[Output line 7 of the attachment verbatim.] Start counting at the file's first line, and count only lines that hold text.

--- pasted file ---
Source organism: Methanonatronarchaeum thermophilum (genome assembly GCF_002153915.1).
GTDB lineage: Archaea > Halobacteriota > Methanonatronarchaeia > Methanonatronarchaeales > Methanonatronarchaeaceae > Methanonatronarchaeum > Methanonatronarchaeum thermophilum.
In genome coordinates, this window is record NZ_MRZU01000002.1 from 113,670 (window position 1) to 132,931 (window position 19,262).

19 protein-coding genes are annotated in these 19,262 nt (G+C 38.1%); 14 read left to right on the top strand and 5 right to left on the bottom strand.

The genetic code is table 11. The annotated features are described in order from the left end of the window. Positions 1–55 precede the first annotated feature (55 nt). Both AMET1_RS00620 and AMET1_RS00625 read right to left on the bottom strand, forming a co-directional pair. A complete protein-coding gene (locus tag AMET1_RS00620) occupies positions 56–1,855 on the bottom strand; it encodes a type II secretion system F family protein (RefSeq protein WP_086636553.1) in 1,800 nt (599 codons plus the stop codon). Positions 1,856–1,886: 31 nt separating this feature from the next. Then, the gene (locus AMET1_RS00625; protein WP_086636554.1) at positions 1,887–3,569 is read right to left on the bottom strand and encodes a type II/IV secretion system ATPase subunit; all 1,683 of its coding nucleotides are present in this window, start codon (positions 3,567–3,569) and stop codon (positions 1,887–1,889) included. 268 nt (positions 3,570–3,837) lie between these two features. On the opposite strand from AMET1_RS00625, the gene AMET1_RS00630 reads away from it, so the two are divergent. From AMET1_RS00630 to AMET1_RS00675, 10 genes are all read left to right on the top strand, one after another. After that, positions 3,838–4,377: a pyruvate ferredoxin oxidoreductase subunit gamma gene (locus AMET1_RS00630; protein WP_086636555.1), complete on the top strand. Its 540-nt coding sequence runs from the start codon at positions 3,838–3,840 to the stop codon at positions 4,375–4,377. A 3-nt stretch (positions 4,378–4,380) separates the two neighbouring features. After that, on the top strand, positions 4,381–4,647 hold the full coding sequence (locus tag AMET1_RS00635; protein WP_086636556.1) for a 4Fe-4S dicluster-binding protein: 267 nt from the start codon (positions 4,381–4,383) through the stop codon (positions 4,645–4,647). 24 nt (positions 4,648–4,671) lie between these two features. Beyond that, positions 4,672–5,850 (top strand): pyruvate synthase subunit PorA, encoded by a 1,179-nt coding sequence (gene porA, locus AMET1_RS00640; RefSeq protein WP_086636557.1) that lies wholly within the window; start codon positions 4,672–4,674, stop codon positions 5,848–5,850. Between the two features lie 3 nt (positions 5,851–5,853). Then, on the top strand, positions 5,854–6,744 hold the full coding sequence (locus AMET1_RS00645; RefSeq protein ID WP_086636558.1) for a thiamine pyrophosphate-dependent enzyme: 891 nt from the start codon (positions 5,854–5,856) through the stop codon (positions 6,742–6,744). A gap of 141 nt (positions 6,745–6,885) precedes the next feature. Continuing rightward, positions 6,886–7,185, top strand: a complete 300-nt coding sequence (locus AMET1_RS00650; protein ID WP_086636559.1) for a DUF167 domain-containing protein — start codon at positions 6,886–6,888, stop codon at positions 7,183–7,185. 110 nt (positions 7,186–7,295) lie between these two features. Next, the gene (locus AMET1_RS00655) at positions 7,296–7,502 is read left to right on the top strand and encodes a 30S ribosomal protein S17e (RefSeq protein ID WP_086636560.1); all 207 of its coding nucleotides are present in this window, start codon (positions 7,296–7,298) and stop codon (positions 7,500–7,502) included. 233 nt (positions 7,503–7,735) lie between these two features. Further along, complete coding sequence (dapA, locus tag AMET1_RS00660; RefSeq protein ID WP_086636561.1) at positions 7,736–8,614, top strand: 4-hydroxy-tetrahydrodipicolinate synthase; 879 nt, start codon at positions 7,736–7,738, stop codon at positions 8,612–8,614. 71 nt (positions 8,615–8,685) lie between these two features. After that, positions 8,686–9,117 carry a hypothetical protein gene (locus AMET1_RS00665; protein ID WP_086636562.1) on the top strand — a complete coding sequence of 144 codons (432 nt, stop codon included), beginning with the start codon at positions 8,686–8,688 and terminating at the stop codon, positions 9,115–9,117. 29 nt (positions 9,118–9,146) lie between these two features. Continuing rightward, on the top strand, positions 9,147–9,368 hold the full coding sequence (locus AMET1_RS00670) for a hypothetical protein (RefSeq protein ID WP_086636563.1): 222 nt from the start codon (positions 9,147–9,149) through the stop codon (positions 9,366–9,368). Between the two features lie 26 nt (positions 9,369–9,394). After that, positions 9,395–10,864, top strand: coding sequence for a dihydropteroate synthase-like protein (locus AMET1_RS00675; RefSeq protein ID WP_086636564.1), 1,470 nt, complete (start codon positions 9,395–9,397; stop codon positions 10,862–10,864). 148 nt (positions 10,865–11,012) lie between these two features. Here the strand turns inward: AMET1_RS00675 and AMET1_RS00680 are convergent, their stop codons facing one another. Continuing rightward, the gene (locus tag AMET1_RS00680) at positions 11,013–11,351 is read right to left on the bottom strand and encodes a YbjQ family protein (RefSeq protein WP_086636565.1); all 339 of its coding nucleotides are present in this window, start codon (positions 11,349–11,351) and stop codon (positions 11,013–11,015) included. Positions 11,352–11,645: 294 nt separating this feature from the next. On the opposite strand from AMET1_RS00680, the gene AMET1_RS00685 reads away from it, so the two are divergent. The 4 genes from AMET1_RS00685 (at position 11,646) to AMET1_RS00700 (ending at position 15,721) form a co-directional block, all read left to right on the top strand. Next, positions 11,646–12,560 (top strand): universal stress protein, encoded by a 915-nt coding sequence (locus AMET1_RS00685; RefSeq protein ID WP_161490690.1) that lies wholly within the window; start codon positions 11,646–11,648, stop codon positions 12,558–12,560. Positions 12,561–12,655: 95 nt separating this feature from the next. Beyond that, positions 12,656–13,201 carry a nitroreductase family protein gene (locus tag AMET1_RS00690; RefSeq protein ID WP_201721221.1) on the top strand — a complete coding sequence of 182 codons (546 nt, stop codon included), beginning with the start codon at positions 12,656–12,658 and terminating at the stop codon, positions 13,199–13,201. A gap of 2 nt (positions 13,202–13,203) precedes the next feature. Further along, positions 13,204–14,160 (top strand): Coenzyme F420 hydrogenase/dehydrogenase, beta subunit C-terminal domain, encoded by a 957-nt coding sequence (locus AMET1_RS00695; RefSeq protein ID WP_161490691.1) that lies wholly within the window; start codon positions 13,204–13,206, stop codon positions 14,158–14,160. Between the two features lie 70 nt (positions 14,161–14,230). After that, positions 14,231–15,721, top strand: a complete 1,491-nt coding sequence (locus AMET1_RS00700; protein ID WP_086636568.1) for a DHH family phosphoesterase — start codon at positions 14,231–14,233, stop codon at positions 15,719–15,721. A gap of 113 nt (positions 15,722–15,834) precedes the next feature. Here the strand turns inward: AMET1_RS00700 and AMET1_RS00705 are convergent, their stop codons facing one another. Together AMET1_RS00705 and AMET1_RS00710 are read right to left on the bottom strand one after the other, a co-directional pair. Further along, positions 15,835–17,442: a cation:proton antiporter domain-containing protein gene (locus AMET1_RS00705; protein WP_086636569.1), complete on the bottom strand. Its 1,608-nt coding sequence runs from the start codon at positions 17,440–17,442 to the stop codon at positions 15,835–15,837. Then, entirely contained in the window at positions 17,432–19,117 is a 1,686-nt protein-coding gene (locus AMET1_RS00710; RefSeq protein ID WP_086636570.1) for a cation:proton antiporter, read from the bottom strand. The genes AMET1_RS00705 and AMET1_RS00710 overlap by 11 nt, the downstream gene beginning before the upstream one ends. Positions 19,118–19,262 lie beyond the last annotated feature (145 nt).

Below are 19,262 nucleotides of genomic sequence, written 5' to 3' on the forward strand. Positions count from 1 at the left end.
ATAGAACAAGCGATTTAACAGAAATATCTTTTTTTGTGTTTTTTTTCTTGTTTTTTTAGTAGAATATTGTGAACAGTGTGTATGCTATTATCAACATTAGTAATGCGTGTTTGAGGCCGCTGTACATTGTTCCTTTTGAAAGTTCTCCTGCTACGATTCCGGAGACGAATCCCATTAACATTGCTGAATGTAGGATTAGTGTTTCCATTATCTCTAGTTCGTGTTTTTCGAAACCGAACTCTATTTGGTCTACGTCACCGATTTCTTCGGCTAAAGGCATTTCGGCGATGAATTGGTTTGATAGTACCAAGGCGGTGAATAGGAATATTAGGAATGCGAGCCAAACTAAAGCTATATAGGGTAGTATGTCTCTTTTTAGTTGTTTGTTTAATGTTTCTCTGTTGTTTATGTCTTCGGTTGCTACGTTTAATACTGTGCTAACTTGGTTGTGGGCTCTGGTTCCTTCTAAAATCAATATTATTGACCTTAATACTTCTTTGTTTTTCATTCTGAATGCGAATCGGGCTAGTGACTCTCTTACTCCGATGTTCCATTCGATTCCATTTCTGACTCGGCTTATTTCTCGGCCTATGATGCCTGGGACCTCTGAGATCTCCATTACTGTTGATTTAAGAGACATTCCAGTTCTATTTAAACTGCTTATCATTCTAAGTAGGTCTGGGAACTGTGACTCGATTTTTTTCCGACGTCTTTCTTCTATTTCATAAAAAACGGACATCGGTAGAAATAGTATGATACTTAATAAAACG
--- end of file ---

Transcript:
ATAGAACAAGCGATTTAACAGAAATATCTTTTTTTGTGTTTTTTTTCTTGTTTTTTTAGTAGAATATTGTGAACAGTGTGTATGCTATTATCAACATTAGTAATGCGTGTTTGAGGCCGCTGTACATTGTTCCTTTTGAAAGTTCTCCTGCTACGATTCCGGAGACGAATCCCATTAACATTGCTGAATGTAGGATTAGTGTTTCCATTATCTCTAGTTCGTGTTTTTCGAAACCGAACTCTATTTGGTCTACGTCACCGATTTCTTCGGCTAAAGGCATTTCGGCGATGAATTGGTTTGATAGTACCAAGGCGGTGAATAGGAATATTAGGAATGCGAGCCAAACTAAAGCTATATAGGGTAGTATGTCTCTTTTTAGTTGTTTGTTTAATGTTTCTCTGTTGTTTATGTCTTCGGTTGCTACGTTTAATACTGTGCTAACTTGGTTGTGGGCTCTGGTTCCTTCTAAAATCAATATTATTGACCTTAATACTTCTTTGTTTTTCATTCTGAATGCGAATCGGGCTAGTGACTCTCTTACTCCGATGTTCCATTCGATTCCATTTCTGACTCGGCTTATTTCTCGGCCTATGATGCCTGGGACCTCTGAGATCTCCATTACTGTTGATTTAAGAGACATTCCAGTTCTATTTAAACTGCTTATCATTCTAAGTAGGTCTGGGAACTGTGACTCGATTTTTTTCCGACGTCTTTCTTCTATTTCATAAAAAACGGACATCGGTAGAAATAGTATGATACTTAATAAAACG